Getting To The Root Of It: 4 Strange Reasons Your Teeth Might Hurt

20 February 2015
 Categories: Dentist, Blog


Your oral health may be more important than you think.  In fact, a healthy mouth can often be an indicator of a healthy self.  Did you know gum disease can lead to health complications such as heart disease or a stroke?  While cavities are often the cause of your tooth pain, there are several other strange reasons you might have a toothache.

Dry Mouth

Having the right amount of saliva in your mouth is essential for keeping your teeth healthy and strong.  Saliva coats your teeth with protective minerals, dilutes erosive acids in your mouth, and helps rid your mouth of bacteria.  An absence of saliva can lead to dry mouth, which can cause gum disease, tooth decay, and oral infections.  In other words, your mouth isn't happy without spit.  To help encourage saliva production, you can chew sugar-free gum or suck on hard candy.  Drinking plenty of water and investing in a room humidifier are other suggestions.


You may think anxiety has more to do with your mental health.  However, it can also indirectly cause tooth problems.  For instance, anxiety may cause you to grind your teeth at night.  This can cause your jaw and teeth to ache.    

Receding Gums

Are your teeth sensitive to hot or cold foods?  It's possible that your gums are receding.  Although gum recession is a common condition, many people don't realize they have this problem because it occurs gradually.  Gum infection, genetics, harsh teeth brushing, and tobacco use are a few causes of gum recession.  Exclusive use of a sensitive toothpaste can help.  However, if the problem is serious, you may have to look into surgery.  For instance, a soft tissue graft is a procedure where a piece of tissue is taken from the roof of your mouth and then attached to the affected area.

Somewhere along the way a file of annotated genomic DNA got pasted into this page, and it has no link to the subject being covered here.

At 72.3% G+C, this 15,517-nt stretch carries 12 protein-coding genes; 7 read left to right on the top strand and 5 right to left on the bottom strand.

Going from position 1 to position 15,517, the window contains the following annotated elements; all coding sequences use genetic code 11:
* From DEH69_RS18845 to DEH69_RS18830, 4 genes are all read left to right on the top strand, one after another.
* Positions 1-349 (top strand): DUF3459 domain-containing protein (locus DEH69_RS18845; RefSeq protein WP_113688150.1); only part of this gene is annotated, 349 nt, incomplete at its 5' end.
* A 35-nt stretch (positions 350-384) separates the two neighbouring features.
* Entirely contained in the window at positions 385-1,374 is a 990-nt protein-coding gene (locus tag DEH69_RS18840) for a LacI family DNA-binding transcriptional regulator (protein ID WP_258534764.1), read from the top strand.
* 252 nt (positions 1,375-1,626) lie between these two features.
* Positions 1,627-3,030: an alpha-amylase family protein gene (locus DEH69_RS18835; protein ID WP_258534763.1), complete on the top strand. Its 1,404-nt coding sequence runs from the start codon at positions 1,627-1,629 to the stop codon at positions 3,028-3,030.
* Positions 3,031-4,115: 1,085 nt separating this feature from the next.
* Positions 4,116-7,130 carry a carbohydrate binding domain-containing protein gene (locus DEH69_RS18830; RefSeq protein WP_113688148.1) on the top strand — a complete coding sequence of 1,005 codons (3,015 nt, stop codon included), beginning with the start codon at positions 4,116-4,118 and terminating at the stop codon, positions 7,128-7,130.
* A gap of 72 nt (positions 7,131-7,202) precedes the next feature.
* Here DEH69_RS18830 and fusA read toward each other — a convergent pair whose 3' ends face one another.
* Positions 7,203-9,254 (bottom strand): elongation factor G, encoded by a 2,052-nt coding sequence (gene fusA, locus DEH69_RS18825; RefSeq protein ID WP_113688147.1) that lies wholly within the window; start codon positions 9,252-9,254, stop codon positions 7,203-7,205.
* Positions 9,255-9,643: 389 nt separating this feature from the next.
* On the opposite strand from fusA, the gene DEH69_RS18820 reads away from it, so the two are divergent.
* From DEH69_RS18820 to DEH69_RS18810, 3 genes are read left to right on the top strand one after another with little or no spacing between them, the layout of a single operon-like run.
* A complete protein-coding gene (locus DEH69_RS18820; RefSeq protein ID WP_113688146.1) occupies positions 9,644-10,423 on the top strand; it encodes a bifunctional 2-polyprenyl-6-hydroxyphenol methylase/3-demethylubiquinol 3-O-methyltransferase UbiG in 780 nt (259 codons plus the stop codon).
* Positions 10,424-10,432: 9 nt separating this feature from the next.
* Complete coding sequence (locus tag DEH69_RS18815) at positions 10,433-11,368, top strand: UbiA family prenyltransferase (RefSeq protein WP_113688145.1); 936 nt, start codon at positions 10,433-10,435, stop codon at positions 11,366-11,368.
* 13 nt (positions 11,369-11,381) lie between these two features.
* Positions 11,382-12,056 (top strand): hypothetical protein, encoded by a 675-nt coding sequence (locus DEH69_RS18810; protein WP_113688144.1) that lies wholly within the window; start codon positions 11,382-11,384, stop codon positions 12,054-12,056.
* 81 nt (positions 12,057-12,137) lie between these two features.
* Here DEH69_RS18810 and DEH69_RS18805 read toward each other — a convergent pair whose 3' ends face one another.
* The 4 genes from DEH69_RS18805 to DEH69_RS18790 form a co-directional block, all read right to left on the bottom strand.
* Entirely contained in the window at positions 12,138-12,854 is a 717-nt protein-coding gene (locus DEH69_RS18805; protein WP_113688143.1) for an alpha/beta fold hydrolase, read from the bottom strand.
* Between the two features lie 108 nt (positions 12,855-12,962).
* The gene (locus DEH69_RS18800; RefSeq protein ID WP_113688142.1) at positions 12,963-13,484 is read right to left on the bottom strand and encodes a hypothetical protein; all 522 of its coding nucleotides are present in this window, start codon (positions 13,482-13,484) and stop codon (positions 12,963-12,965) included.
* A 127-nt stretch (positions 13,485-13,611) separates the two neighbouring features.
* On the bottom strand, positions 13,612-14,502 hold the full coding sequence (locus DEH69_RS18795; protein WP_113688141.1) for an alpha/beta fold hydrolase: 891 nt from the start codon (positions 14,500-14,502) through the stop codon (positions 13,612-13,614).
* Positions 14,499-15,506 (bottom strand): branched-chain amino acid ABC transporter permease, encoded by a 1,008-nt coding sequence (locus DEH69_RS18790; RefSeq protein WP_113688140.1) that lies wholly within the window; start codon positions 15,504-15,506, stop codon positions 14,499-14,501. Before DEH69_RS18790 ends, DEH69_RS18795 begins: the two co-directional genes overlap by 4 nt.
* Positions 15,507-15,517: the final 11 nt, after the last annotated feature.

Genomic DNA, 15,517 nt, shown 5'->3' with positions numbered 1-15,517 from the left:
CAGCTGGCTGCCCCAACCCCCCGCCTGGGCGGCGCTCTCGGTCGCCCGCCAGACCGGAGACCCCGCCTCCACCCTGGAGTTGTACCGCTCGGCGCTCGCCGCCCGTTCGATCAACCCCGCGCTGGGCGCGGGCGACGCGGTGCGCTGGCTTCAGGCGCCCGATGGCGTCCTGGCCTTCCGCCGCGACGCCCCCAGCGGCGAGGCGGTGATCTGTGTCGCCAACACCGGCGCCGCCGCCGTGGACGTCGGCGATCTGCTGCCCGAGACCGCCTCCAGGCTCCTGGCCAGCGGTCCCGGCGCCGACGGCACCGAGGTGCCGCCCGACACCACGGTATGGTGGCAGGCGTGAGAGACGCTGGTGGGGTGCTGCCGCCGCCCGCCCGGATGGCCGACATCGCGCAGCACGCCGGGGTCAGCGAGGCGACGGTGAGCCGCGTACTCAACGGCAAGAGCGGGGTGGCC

A dental abscess is a buildup of pus inside of the teeth or gums.  Oftentimes, the abscess forms due to a bacterial infection.  Along with pain, you may experience a fever, sensitivity to hot and cold foods, or difficulty swallowing.  To fix an abscess, you may need to see an endodontist, a dental pulp and nerve specialist, for a root canal.  In order to prevent an abscess, it's a good idea to brush your teeth two times a day with a fluoride toothpaste and to floss.  Also, make sure to get a new toothbrush every three to four months.  Of course, regular dental checkups are important.  

If your teeth hurt, it's always best to see a professional so you can get to the root of the problem.